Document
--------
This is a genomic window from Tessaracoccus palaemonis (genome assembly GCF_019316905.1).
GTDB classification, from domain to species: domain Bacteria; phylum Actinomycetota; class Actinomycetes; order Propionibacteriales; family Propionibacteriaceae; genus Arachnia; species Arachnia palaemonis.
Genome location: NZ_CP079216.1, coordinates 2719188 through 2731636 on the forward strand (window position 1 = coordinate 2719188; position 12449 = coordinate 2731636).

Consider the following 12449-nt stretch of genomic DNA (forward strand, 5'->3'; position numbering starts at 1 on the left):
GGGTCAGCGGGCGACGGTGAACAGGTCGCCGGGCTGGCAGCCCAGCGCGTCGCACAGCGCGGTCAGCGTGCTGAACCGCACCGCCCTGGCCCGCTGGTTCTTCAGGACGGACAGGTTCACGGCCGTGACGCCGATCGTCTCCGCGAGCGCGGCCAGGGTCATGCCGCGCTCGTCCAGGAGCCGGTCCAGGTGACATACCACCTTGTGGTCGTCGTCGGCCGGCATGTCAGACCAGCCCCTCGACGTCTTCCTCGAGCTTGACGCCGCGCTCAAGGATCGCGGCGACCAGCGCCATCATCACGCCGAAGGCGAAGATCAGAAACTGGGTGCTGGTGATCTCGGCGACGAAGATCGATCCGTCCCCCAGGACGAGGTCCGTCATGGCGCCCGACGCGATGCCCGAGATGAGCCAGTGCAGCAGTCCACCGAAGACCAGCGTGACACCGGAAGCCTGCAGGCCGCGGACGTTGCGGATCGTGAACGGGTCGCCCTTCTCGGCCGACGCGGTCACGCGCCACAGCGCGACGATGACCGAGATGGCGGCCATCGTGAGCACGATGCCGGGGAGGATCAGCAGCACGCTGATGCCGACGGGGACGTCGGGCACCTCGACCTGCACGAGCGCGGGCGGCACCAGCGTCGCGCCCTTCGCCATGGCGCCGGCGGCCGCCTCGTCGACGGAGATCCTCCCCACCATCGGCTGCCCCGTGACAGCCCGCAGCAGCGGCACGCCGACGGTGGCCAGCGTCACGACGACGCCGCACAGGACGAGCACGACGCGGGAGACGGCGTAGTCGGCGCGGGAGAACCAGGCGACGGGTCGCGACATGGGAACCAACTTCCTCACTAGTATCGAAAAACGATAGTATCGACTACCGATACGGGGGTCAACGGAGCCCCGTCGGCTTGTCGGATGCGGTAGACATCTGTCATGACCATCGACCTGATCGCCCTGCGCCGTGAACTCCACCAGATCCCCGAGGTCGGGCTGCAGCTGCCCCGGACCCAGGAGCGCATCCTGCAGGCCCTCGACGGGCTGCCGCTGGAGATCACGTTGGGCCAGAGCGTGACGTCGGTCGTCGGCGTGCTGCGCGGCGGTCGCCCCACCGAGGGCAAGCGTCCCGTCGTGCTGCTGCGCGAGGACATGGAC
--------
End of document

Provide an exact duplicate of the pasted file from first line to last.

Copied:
This is a genomic window from Tessaracoccus palaemonis (genome assembly GCF_019316905.1).
GTDB classification, from domain to species: domain Bacteria; phylum Actinomycetota; class Actinomycetes; order Propionibacteriales; family Propionibacteriaceae; genus Arachnia; species Arachnia palaemonis.
Genome location: NZ_CP079216.1, coordinates 2719188 through 2731636 on the forward strand (window position 1 = coordinate 2719188; position 12449 = coordinate 2731636).

Consider the following 12449-nt stretch of genomic DNA (forward strand, 5'->3'; position numbering starts at 1 on the left):
GGGTCAGCGGGCGACGGTGAACAGGTCGCCGGGCTGGCAGCCCAGCGCGTCGCACAGCGCGGTCAGCGTGCTGAACCGCACCGCCCTGGCCCGCTGGTTCTTCAGGACGGACAGGTTCACGGCCGTGACGCCGATCGTCTCCGCGAGCGCGGCCAGGGTCATGCCGCGCTCGTCCAGGAGCCGGTCCAGGTGACATACCACCTTGTGGTCGTCGTCGGCCGGCATGTCAGACCAGCCCCTCGACGTCTTCCTCGAGCTTGACGCCGCGCTCAAGGATCGCGGCGACCAGCGCCATCATCACGCCGAAGGCGAAGATCAGAAACTGGGTGCTGGTGATCTCGGCGACGAAGATCGATCCGTCCCCCAGGACGAGGTCCGTCATGGCGCCCGACGCGATGCCCGAGATGAGCCAGTGCAGCAGTCCACCGAAGACCAGCGTGACACCGGAAGCCTGCAGGCCGCGGACGTTGCGGATCGTGAACGGGTCGCCCTTCTCGGCCGACGCGGTCACGCGCCACAGCGCGACGATGACCGAGATGGCGGCCATCGTGAGCACGATGCCGGGGAGGATCAGCAGCACGCTGATGCCGACGGGGACGTCGGGCACCTCGACCTGCACGAGCGCGGGCGGCACCAGCGTCGCGCCCTTCGCCATGGCGCCGGCGGCCGCCTCGTCGACGGAGATCCTCCCCACCATCGGCTGCCCCGTGACAGCCCGCAGCAGCGGCACGCCGACGGTGGCCAGCGTCACGACGACGCCGCACAGGACGAGCACGACGCGGGAGACGGCGTAGTCGGCGCGGGAGAACCAGGCGACGGGTCGCGACATGGGAACCAACTTCCTCACTAGTATCGAAAAACGATAGTATCGACTACCGATACGGGGGTCAACGGAGCCCCGTCGGCTTGTCGGATGCGGTAGACATCTGTCATGACCATCGACCTGATCGCCCTGCGCCGTGAACTCCACCAGATCCCCGAGGTCGGGCTGCAGCTGCCCCGGACCCAGGAGCGCATCCTGCAGGCCCTCGACGGGCTGCCGCTGGAGATCACGTTGGGCCAGAGCGTGACGTCGGTCGTCGGCGTGCTGCGCGGCGGTCGCCCCACCGAGGGCAAGCGTCCCGTCGTGCTGCTGCGCGAGGACATGGAC